This is a decent trade for both sides. Alderson picks up a very good pitcher in return for an outfielder that wasn’t going to be with the team when it returned to contention again. As for Giants GM Brian Sabean, he showed last year that he has the knack for adding the right players to put his team over the top. Beltran is just that. He gave up a pitcher that has the ability to burn him for several seasons down the road, but Wheeler’s mechanics are also questionable. Zach could spend a significant time in the trainer’s room and never really fulfill the destiny laid upon him by baseball analysts. Also Sabean still has a few good prospects in the minors between Brandon Belt, Gary Brown, and Eric Surkamp. So his system isn’t completely barren, unlike a certain NL Central team after recent trades.

But in the end, unless the Giants win the World Series this season, I give the edge to Alderson. Even if he turns into only a #3 starter, Wheeler should provide more value than 60 games of Beltran. Then again value is head in the eyes of the beholder. I believe baseball economist Andrew Zimbalist has been able to assign a dollar value to the number of wins a team achieves over the norm. By looking back at Wheeler’s WAR during his time in New York a few years from now, you may possibly ascertain that Wheeler may have provided more value to the Mets than the short stint that Beltran will play in San Francisco. But can you truly put a value on the ring?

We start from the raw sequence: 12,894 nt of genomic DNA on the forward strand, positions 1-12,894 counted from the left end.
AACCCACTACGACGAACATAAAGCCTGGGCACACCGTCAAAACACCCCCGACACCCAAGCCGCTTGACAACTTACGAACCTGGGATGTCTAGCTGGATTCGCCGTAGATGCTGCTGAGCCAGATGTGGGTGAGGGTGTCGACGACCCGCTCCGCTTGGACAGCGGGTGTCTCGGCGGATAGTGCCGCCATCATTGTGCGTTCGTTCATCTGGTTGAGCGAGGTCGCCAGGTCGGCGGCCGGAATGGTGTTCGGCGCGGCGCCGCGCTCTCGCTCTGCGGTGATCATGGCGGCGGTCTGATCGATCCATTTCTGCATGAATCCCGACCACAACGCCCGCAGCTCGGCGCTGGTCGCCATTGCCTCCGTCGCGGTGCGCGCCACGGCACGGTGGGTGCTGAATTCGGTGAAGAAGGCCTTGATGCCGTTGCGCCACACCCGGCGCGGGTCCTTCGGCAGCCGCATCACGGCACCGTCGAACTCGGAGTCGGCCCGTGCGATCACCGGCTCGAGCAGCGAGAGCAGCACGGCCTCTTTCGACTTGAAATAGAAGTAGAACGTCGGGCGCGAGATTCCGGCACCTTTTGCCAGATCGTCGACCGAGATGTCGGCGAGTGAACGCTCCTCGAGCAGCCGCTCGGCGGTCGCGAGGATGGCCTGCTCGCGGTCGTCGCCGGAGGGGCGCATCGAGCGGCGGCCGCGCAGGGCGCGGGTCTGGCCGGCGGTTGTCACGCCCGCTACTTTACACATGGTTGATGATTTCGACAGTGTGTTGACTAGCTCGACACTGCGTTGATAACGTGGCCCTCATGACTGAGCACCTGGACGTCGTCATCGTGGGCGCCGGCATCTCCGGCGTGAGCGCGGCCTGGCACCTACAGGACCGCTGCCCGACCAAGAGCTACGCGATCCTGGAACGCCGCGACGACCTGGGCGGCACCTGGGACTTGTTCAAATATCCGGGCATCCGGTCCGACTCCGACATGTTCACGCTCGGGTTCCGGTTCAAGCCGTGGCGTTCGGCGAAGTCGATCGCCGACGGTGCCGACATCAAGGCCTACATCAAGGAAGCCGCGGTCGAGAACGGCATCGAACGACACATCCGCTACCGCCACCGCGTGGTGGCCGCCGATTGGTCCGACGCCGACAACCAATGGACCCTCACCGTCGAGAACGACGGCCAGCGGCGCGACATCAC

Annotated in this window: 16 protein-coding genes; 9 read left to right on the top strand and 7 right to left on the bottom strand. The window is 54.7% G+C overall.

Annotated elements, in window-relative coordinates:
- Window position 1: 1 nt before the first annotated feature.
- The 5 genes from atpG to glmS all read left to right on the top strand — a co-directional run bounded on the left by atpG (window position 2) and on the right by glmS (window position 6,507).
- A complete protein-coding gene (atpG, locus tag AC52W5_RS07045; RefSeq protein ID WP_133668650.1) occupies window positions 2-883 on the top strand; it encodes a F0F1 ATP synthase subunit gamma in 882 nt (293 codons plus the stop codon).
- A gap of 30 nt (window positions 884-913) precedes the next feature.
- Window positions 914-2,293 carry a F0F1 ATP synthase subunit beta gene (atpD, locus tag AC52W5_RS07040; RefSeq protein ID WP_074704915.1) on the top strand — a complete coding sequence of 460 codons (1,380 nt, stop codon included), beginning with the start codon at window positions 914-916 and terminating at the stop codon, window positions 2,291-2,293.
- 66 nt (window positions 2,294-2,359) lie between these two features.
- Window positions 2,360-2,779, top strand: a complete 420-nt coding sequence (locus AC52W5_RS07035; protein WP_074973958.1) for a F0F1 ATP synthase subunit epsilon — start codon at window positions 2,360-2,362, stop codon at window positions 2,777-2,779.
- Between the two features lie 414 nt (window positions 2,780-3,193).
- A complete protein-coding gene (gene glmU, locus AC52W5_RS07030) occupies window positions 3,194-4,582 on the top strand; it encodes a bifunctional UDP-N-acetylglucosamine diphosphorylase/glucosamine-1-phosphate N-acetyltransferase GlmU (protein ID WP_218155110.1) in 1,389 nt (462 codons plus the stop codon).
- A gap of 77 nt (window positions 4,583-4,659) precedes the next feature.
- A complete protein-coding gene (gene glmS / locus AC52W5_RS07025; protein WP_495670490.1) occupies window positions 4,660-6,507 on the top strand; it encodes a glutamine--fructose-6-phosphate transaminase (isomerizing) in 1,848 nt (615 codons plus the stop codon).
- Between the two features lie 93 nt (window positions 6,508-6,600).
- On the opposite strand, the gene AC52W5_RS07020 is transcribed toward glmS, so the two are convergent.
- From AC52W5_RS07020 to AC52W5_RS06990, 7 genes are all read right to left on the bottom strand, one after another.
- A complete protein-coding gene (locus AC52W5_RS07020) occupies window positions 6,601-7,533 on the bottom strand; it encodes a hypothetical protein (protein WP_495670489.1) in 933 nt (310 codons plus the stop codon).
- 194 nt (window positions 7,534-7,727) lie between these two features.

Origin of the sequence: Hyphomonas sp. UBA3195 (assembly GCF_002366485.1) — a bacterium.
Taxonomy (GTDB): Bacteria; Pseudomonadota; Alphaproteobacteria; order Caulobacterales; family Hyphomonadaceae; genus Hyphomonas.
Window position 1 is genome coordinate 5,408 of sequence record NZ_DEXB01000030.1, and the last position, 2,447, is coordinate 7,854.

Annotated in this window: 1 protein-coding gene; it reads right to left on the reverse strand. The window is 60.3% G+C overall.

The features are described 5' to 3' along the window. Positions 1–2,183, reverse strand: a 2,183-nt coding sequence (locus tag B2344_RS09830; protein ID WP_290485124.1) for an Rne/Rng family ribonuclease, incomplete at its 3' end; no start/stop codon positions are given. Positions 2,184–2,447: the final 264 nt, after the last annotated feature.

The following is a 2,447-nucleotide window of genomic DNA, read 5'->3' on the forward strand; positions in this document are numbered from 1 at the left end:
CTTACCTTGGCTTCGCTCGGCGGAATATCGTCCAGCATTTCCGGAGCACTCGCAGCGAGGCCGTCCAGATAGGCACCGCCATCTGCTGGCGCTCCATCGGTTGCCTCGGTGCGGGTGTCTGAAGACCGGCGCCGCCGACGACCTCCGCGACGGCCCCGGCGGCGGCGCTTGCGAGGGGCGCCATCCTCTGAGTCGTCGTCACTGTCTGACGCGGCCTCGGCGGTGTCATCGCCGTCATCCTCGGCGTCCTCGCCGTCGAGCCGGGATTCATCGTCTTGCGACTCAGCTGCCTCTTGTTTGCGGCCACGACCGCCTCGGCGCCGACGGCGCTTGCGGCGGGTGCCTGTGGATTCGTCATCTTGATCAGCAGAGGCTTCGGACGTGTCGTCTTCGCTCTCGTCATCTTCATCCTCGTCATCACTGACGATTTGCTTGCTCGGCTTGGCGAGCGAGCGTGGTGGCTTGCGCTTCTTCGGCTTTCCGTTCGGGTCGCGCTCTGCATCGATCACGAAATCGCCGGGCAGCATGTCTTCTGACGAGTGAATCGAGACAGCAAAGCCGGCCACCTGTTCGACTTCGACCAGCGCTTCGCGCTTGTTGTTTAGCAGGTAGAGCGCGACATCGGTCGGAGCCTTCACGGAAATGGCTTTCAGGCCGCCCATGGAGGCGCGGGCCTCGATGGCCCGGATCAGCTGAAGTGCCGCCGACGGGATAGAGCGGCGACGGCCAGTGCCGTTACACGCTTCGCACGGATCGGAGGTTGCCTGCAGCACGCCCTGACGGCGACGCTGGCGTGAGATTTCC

Rookies to Look For: Julio Teheran

Recently the Atlanta Braves debuted yet another pitcher from their seemingly always pitching-deep farm system.  Julio Teheran took the mound against the vaunted Philadelphia Phillies offense on May 7th and allowed three runs in 4-2/3 innings.  It wasn’t an eye-popping Strasburg-like debut, but he got a feeling of what it would be like to pitch against a tough lineup of MLB-level hitters.

The 20-year-old Columbian right hander has been on the radar of prospect analysts since he was signed in 2007. At that time, when only 16, many scouts compared him to Pedro Martinezfor having very good stuff, despite a less than imposing stature.  Teheran boasts an 89-94 mph fastball, a curve, and a change-up.  His command and control of that repertoire has propelled him to the front of many prospect lists.  Various analysts listed him as the second best right-handed pitching prospect in the game, behind Jeremy Hellickson.